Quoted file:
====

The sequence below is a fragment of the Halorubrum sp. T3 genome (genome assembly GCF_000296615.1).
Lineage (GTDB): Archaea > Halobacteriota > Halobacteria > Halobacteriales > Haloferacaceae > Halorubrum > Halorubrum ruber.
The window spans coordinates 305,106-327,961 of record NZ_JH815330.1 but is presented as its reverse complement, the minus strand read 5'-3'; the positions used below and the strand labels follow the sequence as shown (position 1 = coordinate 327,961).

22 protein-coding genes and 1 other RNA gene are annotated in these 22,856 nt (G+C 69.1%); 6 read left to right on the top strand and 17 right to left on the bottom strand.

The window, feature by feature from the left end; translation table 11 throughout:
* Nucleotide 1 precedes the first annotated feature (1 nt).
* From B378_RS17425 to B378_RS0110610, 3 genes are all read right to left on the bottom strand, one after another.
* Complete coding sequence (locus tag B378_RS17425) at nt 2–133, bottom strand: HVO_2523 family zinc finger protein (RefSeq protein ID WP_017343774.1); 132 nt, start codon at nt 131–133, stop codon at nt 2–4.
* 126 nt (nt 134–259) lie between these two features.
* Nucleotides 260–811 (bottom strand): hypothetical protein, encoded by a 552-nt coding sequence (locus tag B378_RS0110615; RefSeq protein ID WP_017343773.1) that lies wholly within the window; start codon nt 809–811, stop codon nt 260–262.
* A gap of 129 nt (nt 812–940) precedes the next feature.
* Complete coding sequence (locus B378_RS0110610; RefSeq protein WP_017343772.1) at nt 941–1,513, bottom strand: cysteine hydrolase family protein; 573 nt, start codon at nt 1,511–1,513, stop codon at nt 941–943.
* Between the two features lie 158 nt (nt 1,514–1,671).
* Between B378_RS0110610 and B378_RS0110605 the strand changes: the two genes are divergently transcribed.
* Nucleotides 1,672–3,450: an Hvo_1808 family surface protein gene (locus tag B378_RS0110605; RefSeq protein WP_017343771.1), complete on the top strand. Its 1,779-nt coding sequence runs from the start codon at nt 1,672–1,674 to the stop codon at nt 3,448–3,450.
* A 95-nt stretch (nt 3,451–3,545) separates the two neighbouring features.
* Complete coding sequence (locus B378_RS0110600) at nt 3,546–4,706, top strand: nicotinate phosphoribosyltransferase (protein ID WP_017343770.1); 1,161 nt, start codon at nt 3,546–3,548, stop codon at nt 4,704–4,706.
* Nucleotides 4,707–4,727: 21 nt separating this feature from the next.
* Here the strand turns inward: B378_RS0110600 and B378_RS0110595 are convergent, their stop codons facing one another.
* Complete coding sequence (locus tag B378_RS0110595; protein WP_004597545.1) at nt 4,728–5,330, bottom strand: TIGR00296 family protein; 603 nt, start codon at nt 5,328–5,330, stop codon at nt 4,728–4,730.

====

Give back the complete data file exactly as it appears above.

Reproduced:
The sequence below is a fragment of the Halorubrum sp. T3 genome (genome assembly GCF_000296615.1).
Lineage (GTDB): Archaea > Halobacteriota > Halobacteria > Halobacteriales > Haloferacaceae > Halorubrum > Halorubrum ruber.
The window spans coordinates 305,106-327,961 of record NZ_JH815330.1 but is presented as its reverse complement, the minus strand read 5'-3'; the positions used below and the strand labels follow the sequence as shown (position 1 = coordinate 327,961).

22 protein-coding genes and 1 other RNA gene are annotated in these 22,856 nt (G+C 69.1%); 6 read left to right on the top strand and 17 right to left on the bottom strand.

The window, feature by feature from the left end; translation table 11 throughout:
* Nucleotide 1 precedes the first annotated feature (1 nt).
* From B378_RS17425 to B378_RS0110610, 3 genes are all read right to left on the bottom strand, one after another.
* Complete coding sequence (locus tag B378_RS17425) at nt 2–133, bottom strand: HVO_2523 family zinc finger protein (RefSeq protein ID WP_017343774.1); 132 nt, start codon at nt 131–133, stop codon at nt 2–4.
* 126 nt (nt 134–259) lie between these two features.
* Nucleotides 260–811 (bottom strand): hypothetical protein, encoded by a 552-nt coding sequence (locus tag B378_RS0110615; RefSeq protein ID WP_017343773.1) that lies wholly within the window; start codon nt 809–811, stop codon nt 260–262.
* A gap of 129 nt (nt 812–940) precedes the next feature.
* Complete coding sequence (locus B378_RS0110610; RefSeq protein WP_017343772.1) at nt 941–1,513, bottom strand: cysteine hydrolase family protein; 573 nt, start codon at nt 1,511–1,513, stop codon at nt 941–943.
* Between the two features lie 158 nt (nt 1,514–1,671).
* Between B378_RS0110610 and B378_RS0110605 the strand changes: the two genes are divergently transcribed.
* Nucleotides 1,672–3,450: an Hvo_1808 family surface protein gene (locus tag B378_RS0110605; RefSeq protein WP_017343771.1), complete on the top strand. Its 1,779-nt coding sequence runs from the start codon at nt 1,672–1,674 to the stop codon at nt 3,448–3,450.
* A 95-nt stretch (nt 3,451–3,545) separates the two neighbouring features.
* Complete coding sequence (locus B378_RS0110600) at nt 3,546–4,706, top strand: nicotinate phosphoribosyltransferase (protein ID WP_017343770.1); 1,161 nt, start codon at nt 3,546–3,548, stop codon at nt 4,704–4,706.
* Nucleotides 4,707–4,727: 21 nt separating this feature from the next.
* Here the strand turns inward: B378_RS0110600 and B378_RS0110595 are convergent, their stop codons facing one another.
* Complete coding sequence (locus tag B378_RS0110595; protein WP_004597545.1) at nt 4,728–5,330, bottom strand: TIGR00296 family protein; 603 nt, start codon at nt 5,328–5,330, stop codon at nt 4,728–4,730.